Ukraine says Russia bombed mosque in besieged Mariupol | United States government and politics
By Yuras Karmanau – Associated Press
LVIV, Ukraine (AP) — The Ukrainian government said the Russian military shelled a mosque housing more than 80 people in the besieged city of Mariupol.
A government statement released on Saturday reported no immediate casualties. The Ukrainian Embassy in Turkey reported earlier that a group of 86 Turkish nationals, including 34 children, were among those seeking refuge from an ongoing Russian attack on the beleaguered port city.
An embassy spokeswoman cited information from the town’s mayor. She noted that it was difficult to communicate with anyone in Mariupol.
THIS IS A BREAKING NEWS UPDATE. AP’s previous story follows below.
LVIV, Ukraine (AP) — Russian forces appeared to be advancing from northeastern Ukraine in their slow fight to reach the capital, Kiev, as tanks and artillery pounded places already besieged with such heavy shelling that they prevented the inhabitants of a city from burying the growing death toll.
In past offensives in Syria and Chechnya, Russia’s strategy was to crush armed resistance with airstrikes and sustained bombardments that leveled population centers. This type of assault has cut off the port city of Mariupol in southern Ukraine, and a similar fate could await Kiev and other parts of the country if the war continues.
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In Mariupol, incessant blockades thwarted repeated attempts to bring in food and water and evacuate trapped civilians. On Friday, an Associated Press photographer captured the moment a tank appeared to fire directly at a building, wrapping one side in a puffy orange ball of fire.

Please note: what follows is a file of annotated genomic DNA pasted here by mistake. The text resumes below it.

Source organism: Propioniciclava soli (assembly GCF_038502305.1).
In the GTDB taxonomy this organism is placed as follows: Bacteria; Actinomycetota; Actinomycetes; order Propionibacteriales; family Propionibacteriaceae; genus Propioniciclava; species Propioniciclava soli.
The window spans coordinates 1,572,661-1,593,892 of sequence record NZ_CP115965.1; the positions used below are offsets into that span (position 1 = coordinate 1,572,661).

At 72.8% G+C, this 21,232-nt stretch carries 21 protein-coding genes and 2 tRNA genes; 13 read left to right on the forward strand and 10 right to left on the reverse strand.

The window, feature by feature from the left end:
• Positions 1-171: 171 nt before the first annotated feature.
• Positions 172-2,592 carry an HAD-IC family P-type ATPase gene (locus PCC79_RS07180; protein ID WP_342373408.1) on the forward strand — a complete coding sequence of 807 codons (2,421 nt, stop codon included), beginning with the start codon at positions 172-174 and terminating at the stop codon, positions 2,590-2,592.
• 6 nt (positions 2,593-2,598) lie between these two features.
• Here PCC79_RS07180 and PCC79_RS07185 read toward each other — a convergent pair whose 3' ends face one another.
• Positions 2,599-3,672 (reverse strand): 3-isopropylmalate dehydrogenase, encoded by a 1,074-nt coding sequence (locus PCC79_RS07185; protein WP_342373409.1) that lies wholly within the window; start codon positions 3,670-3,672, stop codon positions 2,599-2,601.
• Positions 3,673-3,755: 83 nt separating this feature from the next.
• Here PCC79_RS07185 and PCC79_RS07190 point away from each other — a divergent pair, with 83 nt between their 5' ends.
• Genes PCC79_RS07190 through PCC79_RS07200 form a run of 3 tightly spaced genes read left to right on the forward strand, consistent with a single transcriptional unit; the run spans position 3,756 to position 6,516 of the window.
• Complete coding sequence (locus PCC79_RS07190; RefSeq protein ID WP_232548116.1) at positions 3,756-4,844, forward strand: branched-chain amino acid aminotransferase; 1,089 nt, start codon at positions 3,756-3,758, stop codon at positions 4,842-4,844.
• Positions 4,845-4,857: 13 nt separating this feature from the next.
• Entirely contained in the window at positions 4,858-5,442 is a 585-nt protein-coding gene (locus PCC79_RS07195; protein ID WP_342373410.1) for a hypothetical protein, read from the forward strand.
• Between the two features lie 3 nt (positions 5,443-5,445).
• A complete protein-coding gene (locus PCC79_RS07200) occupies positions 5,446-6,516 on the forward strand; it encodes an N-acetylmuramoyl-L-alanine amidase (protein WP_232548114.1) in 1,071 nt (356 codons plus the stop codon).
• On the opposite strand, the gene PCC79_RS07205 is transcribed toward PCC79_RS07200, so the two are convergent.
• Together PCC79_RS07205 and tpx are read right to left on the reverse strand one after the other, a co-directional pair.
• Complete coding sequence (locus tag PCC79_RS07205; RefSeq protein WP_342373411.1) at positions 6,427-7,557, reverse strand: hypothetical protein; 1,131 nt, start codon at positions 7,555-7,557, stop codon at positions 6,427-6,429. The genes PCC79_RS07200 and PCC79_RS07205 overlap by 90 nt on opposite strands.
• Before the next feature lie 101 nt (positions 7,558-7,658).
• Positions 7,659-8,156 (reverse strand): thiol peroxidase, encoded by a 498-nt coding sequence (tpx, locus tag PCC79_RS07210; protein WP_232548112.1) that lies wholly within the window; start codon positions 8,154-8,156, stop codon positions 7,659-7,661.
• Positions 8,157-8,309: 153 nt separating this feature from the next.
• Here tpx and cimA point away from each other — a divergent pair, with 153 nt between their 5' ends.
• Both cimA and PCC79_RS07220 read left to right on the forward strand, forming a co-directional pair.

The death toll in Mariupol exceeded 1,500 in 12 days of the attack, the mayor’s office said. A strike against a maternity hospital in the city of 446,000 this week that killed three people has sparked international outrage and allegations of war crimes.
The continued shelling forced crews to stop digging trenches for mass graves, so “the dead aren’t even buried”, the mayor said.
Russian forces have struck more than a dozen hospitals since invading Ukraine on February 24, according to the World Health Organization. Ukrainian officials reported Saturday that heavy artillery damaged a cancer hospital and several residential buildings in Mykolaiv, a town 489 kilometers (304 miles) west of Mariupol.
The hospital’s chief medical officer, Maksim Beznosenko, said several hundred patients were at the facility during the attack, but no one was killed.
The invading Russian forces struggled far more than expected against determined Ukrainian fighters. But the stronger Russian military threatens to overwhelm the defense forces, despite a steady stream of weapons and other aid from the West to Ukraine’s democratically elected, west-facing government.
The conflict has already caused 2.5 million people to flee the country. Thousands of soldiers on both sides were reportedly killed along with many Ukrainian civilians.
On the ground, Kremlin forces appeared to be trying to regroup and regain momentum after encountering fierce resistance and racking up heavy casualties over the past two weeks. Britain’s Ministry of Defense said Russia was trying to reset and “reposition” its troops, preparing for operations against Kiev.
“It’s ugly already, but it’s going to get worse,” said Nick Reynolds, a war analyst at the Royal United Services Institute, a British think tank.
Russian forces blockaded Kharkiv, Ukraine’s second largest city, even as efforts were made to create new humanitarian corridors around it and other urban centers so that aid could enter and residents can go out.
Ukrainian emergency services reported on Saturday that the bodies of five people – two women, a man and two children – had been removed from a building that was hit by shelling in Kharkiv,
The Russians have also stepped up their attacks on Mykolaiv, located 470 kilometers (292 miles) south of Kiev, in an attempt to encircle the city.